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April 18, 2024

  • Jeanette Winterson for “gAyPRIL”
    “gAyPRIL” (Gay-April) continues on Falcon Radio, sharing a playlist curated by the Queer Trans Student Union, sharing songs celebrating the LGBTQ+ experience. In similar vein, you will enjoy Jeanette Winterson’s books if you find yourself interested in LGBTQ+ voices and nonlinear narratives. As “dead week” is upon us, students, we can utilize resources such as Falcon […]
  • Poetics of April
    As we enter into the poetics of April, also known as national poetry month, here are four voices from well to lesser known. The Tradition – Jericho Brown Winner of the Pulitzer Prize, Brown visited the last American Association of Writers and Writing Programs (AWP 2024) conference, and I loved his speech and humor. Besides […]
Spring Housing Guide

Be responsible when following your passions

Ray Anthony’s rendition of “Pete Kelly’s Blues” oozed from the jukebox. I returned from the bar with a pitcher of beer and a large bowl of popcorn.

Stubby and Elmer walked into the Faculty Lounge tavern together. Spotting me, they headed toward the table and sat down. I did the pouring.

“What up, McDrool?” I said, pushing a full glass toward Stubby.

“Not much. Same ole same ole,” replied Stubs, fortified by his first swallow.

“And you, Professor Flatnoggen?” I said with false gravity. “How goes it?”

Elmer merely grunted, one hand with popcorn, the other with a beer.

“Tell you what,” Stubbs said, studying the popcorn. “I have some real concerns about our soon-to-be-graduated students.”

“How so?” Elmer queried, lifting his glass.

“Some of them have huge student loans,” Stubby continued. “One of my advisees told me his roommate has racked up close to $60,000.”

“My God,” I said. “What’s his major?”

Stubby responded, “Don’t know. But I guess no job prospects or plans to attend graduate school.”

“How’s he ever going to pay it off?” Elmer queried.

“Don’t know,” Stubby rejoined. “But I don’t think anyone ever talked to him about that part of it when he was choosing his major.”

“Sounds like some adviser dropped the ball.” I commented.

“Probably goes back further than that.” Elmer interjected, filling his glass. “Probably back to high school. No one ever talked to these kids about the costs of college or gave them any notion of a payback concept.”

“Yeah,” Stubby agreed. “Today, it’s all about ‘following your passion.’”

“Well, nothing wrong with that, as long as there’s also a good dose of common-sense economics to go with it,” I said.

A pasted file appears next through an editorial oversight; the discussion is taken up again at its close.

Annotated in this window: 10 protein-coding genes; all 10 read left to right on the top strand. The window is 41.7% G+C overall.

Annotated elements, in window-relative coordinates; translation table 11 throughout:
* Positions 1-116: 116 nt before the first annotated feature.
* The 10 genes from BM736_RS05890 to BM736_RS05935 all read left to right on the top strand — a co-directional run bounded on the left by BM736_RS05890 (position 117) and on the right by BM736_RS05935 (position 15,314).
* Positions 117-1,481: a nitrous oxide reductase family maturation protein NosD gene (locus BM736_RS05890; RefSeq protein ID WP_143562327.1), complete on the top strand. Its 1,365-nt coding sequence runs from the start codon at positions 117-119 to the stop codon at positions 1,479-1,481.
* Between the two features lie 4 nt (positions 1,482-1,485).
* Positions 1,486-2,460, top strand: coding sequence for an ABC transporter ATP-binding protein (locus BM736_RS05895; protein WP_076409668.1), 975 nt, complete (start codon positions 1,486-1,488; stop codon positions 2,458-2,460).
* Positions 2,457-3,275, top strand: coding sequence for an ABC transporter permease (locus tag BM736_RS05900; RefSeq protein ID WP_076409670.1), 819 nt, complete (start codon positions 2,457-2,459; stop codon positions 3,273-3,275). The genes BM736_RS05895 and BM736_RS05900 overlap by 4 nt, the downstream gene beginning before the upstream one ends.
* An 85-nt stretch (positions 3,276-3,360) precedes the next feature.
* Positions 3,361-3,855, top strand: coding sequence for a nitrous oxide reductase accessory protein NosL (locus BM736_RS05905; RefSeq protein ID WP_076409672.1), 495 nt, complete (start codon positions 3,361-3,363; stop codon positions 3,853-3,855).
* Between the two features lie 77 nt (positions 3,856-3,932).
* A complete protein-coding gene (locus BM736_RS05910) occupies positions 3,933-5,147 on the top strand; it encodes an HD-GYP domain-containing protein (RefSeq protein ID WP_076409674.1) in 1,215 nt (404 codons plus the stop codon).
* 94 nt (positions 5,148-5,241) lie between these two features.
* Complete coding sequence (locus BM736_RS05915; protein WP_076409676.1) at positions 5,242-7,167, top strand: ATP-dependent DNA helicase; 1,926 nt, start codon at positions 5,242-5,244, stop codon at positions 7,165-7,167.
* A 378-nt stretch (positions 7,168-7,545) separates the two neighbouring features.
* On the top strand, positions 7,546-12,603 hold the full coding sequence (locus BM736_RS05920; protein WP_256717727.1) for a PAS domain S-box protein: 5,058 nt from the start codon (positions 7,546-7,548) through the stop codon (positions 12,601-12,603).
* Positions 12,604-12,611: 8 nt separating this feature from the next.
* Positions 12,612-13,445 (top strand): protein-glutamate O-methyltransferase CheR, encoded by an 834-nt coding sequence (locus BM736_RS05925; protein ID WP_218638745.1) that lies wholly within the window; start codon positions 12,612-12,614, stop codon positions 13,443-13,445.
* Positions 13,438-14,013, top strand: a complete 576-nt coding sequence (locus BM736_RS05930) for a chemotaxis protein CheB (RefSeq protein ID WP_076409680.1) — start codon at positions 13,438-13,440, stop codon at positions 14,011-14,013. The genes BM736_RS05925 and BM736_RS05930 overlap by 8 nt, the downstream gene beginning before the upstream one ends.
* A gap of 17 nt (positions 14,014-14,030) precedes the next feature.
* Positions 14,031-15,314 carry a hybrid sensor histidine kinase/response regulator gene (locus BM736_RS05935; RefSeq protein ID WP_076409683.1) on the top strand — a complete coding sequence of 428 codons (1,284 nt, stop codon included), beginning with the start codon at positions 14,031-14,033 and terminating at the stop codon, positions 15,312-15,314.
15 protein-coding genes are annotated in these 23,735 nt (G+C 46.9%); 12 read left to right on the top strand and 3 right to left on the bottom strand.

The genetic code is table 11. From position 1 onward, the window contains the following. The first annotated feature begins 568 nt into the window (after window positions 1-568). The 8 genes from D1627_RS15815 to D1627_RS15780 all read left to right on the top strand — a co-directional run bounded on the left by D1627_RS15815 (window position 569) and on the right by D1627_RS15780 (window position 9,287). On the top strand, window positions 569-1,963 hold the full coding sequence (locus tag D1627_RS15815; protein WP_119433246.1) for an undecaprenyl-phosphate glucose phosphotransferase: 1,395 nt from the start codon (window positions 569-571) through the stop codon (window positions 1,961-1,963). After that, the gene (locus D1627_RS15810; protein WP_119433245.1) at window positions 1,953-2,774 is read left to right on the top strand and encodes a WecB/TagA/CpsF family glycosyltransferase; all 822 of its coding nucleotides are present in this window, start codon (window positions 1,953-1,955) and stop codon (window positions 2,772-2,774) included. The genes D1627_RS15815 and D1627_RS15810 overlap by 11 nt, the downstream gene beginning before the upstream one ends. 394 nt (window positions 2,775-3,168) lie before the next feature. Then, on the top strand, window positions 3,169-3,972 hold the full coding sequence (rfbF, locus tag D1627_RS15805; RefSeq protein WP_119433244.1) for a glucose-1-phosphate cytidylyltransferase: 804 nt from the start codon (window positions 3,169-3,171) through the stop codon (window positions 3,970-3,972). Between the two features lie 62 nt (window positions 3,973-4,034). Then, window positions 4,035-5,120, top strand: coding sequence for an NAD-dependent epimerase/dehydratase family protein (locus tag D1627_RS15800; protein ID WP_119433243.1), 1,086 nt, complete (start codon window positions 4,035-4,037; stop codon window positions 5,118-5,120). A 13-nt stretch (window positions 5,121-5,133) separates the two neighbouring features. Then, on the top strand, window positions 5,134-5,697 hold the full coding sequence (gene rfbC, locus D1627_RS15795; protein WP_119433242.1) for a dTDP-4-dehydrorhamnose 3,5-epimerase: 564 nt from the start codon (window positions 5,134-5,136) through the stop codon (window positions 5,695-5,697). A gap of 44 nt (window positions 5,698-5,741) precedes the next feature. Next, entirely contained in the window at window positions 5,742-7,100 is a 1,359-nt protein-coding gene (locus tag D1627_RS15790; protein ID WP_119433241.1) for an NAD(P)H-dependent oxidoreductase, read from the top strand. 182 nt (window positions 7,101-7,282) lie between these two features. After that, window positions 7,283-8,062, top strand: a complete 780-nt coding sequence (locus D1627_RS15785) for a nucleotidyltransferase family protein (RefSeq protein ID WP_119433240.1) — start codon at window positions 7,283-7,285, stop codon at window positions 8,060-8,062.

“Spoken like a true business professor,” Elmer said with a smile on his face. “But I do think you’re right.”

Silence descended as another round was poured. Ray Anthony went silent, replaced by Sinatra singing about “The Summer Wind.”

“So what to do about it? Just keep educating students to enter fields with no employment prospects? Should everyone become an engineer or doctor?” Stubby asked.

“Reminds me of Churchill’s comment about needing engineers in the world but not needing a world of engineers,” I said.

Elmer grunted. “Schurrer, you’ve got more quotes up your sleeve than any CPA I know.”

“Just how many CPA’s do you know?” I asked.

“Just you,” Flatnoggen responded. Chuckles all around the table.

“That’s probably all you’ll ever want to know,” Stubby said. “Seriously though, how can you argue against following your passion? I think everyone at this table has followed theirs.”

“But,” I replied, “Takes time to get to the point where you can do that. In my case, about 30 years. I don’t think you can have everything you want all at once.”

“True. A lot of students today have been handed everything, to the point where they can’t even think on their own. We’re supposed to teach critical thinking, but, for most of them, all their news and information comes from snippets on the Internet.” Elmer said.

Stubby joined in. “A lot of my undergraduates can’t write a decent essay. You know: an introduction, development and substantiation, a response to objections and a summary.”

“I think a good share of the blame lies with elementary and high schools. And we’re supposed to whip them into shape after they’ve been through 12 years of neglect and spoon-feeding.” Elmer said.

“Elmer Flatnoggen, you’re a man after my own heart. I’ve been saying this for some time now.” I said. “Question is, what can we do about it? I don’t think the students are at fault.”

“The students and their parents should take their elementary and high schools to task for malpractice.” Stubby said, a sarcastic tone in his voice.

“Have another beer, Stubbs,” I said. “I think you’ll need it. Sounds like this is going to be a long, long conversation.”

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